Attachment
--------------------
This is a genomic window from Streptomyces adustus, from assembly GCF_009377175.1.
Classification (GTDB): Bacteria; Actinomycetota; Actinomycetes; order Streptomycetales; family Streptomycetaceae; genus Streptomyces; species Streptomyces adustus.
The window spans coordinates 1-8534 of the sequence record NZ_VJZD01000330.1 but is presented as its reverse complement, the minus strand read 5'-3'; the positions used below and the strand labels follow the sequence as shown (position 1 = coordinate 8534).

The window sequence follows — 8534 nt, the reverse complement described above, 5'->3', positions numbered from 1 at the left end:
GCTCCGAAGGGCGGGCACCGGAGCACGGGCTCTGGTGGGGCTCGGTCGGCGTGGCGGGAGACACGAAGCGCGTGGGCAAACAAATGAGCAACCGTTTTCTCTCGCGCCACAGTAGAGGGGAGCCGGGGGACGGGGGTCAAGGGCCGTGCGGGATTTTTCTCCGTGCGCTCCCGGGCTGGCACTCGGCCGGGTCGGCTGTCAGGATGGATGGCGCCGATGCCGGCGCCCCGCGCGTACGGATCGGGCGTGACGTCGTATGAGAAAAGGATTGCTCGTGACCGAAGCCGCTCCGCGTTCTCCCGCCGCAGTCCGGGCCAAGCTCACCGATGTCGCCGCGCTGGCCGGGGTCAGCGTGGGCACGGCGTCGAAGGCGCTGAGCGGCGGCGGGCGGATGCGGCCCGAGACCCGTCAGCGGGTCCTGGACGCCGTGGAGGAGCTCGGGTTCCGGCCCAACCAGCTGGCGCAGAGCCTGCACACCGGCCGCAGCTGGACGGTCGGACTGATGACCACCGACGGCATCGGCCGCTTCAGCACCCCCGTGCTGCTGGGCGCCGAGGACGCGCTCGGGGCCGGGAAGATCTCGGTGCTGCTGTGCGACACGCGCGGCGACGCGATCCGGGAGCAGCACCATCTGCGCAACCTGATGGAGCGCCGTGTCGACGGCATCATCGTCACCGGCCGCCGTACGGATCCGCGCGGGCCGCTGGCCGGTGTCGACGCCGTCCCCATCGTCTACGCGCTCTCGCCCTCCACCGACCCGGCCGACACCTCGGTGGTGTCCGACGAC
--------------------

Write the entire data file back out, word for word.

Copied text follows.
This is a genomic window from Streptomyces adustus, from assembly GCF_009377175.1.
Classification (GTDB): Bacteria; Actinomycetota; Actinomycetes; order Streptomycetales; family Streptomycetaceae; genus Streptomyces; species Streptomyces adustus.
The window spans coordinates 1-8534 of the sequence record NZ_VJZD01000330.1 but is presented as its reverse complement, the minus strand read 5'-3'; the positions used below and the strand labels follow the sequence as shown (position 1 = coordinate 8534).

The window sequence follows — 8534 nt, the reverse complement described above, 5'->3', positions numbered from 1 at the left end:
GCTCCGAAGGGCGGGCACCGGAGCACGGGCTCTGGTGGGGCTCGGTCGGCGTGGCGGGAGACACGAAGCGCGTGGGCAAACAAATGAGCAACCGTTTTCTCTCGCGCCACAGTAGAGGGGAGCCGGGGGACGGGGGTCAAGGGCCGTGCGGGATTTTTCTCCGTGCGCTCCCGGGCTGGCACTCGGCCGGGTCGGCTGTCAGGATGGATGGCGCCGATGCCGGCGCCCCGCGCGTACGGATCGGGCGTGACGTCGTATGAGAAAAGGATTGCTCGTGACCGAAGCCGCTCCGCGTTCTCCCGCCGCAGTCCGGGCCAAGCTCACCGATGTCGCCGCGCTGGCCGGGGTCAGCGTGGGCACGGCGTCGAAGGCGCTGAGCGGCGGCGGGCGGATGCGGCCCGAGACCCGTCAGCGGGTCCTGGACGCCGTGGAGGAGCTCGGGTTCCGGCCCAACCAGCTGGCGCAGAGCCTGCACACCGGCCGCAGCTGGACGGTCGGACTGATGACCACCGACGGCATCGGCCGCTTCAGCACCCCCGTGCTGCTGGGCGCCGAGGACGCGCTCGGGGCCGGGAAGATCTCGGTGCTGCTGTGCGACACGCGCGGCGACGCGATCCGGGAGCAGCACCATCTGCGCAACCTGATGGAGCGCCGTGTCGACGGCATCATCGTCACCGGCCGCCGTACGGATCCGCGCGGGCCGCTGGCCGGTGTCGACGCCGTCCCCATCGTCTACGCGCTCTCGCCCTCCACCGACCCGGCCGACACCTCGGTGGTGTCCGACGAC